Next Saturday, free food and free econ talk in London!!!!?!!!

Celebration of Science 2016

Saturday 8 until Saturday 22 October 2016

All events will take place in the Mayor’s Parlour, Kensington Town Hall W8 7NX, except those marked * which take place in Committee Room 3.

And more specifically:

UK Science after Brexit
12.30pm to 1pm
Professor Jane Rodgers
Warwick Lightfoot – chairman
Tim Worstall – Adam Smith Institute

Is Economics a Science?

2pm to 3pm
Dr D’Maris Coffman – panel leader
Tim Worstall – Adam Smith Institute
Professor Vicky Pryce – writer and policy maker
Frances Coppola – blogger and writer
Leigh Caldwell – blogger and writer

18 thoughts on “Next Saturday, free food and free econ talk in London!!!!?!!!”

  1. Next Saturday, free food…and some other stuff.

    Don’t be surprised when most of your audience have a bedraggled appearance and smell a bit, I’ve sent the link to a mate who runs a soup kitchen.

  2. I suppose it’s possible that economics is a ‘social’ science. But as Rutherford remarked:
    The only possible interpretation of any research whatever in the ‘social sciences’ is: some do, some don’t.

    Mind you, he also claimed:
    All science is either physics or stamp collecting.

  3. I always thought Rutherford was right about that, so long as you replaced “physics” with “maths”.

  4. @Mr Suet
    Physics seems to have occurred quite successfully before the intervention of mathematicians. Mathematics is simply the language describes physics.
    Unless one takes the rather obtuse view that the laws of physics only crystallise AFTER being described by mathematicians. In which case, if Einstein had kept his mind on his patent work, we’d have a FTL drive by now.

  5. I tell my students,
    A physicist is a mathematician that does not fully understand maths. A chemist is a physicist that does not understand maths, and a biologist is a chemist that does not understand chemistry.

    N.B. I am (was) an Organic synthetic chemist!

  6. @TJ,

    And by extension a clinical scientist is one who understands that Kelvin’s injunction about statistics is tempered by the Declaration of Helsinki.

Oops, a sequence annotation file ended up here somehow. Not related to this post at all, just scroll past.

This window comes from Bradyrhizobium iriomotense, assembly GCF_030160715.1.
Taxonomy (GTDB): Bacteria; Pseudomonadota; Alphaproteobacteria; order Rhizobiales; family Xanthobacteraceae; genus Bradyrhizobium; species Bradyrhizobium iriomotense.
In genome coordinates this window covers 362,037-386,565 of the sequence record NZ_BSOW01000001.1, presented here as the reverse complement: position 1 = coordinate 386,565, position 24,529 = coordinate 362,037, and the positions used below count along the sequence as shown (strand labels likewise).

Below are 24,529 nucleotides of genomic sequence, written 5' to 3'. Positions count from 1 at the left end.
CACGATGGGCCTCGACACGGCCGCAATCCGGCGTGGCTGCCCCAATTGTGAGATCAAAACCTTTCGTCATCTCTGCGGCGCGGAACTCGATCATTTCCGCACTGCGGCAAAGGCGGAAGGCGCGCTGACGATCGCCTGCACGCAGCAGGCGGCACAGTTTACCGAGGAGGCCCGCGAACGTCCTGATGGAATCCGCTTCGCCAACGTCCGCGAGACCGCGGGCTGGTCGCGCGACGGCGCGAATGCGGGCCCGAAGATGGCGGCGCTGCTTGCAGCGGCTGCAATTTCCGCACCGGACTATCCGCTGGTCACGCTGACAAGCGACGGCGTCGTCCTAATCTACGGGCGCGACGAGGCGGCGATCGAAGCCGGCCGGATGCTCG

Tim, you always do these things when I am away. One of these days…

  7. Economics is a science if the scientific method can be applied to it. You make a guess as to the nature of human behaviour when resources are constrained or incentives are offered, you predict the outcome, and you compare the prediction to the outcome of the natural experiments that take place all around us ( because you can’t design your own by dividing the UK into two control groups just for you for example ). And then you reject your theory, or let it live to fight another battle.
    Feynman will have said it better.

  8. Of course Economics is a science. It has testable hypotheses etc.

    It’s also, mostly, wrong about things at the moment..

    But that may change, just as Chemistry and Biology took a while to sort themselves out.

  9. @Chris Miller:

    I suppose it’s possible that economics is a ‘social’ science.

    If one may be permitted to paraphrase the esteemed Prof Brignell – Putting “social” in front of “science” is the equivalent of putting “witch” in front of “doctor”.

    @Andrew Carey:

    “In general, we look for a new law by the following process. First, we guess it. Then we compute the consequences of the guess to see what would be implied if this law that we guessed is right. Then we compare the result of the computation to nature, with experiment or experience, compare it directly with observation to see if it works. If it disagrees with experiment it is wrong. It’s that simple statement that is the key to science. It does not make any difference how beautiful your guess is. It does not make any difference how smart you are, who made the guess, or what his name is—if it disagrees with experiment it is wrong.”

    Dr. Richard Feynman, “The Character of Natural Law”, The MIT Press, 1965, p. 156.

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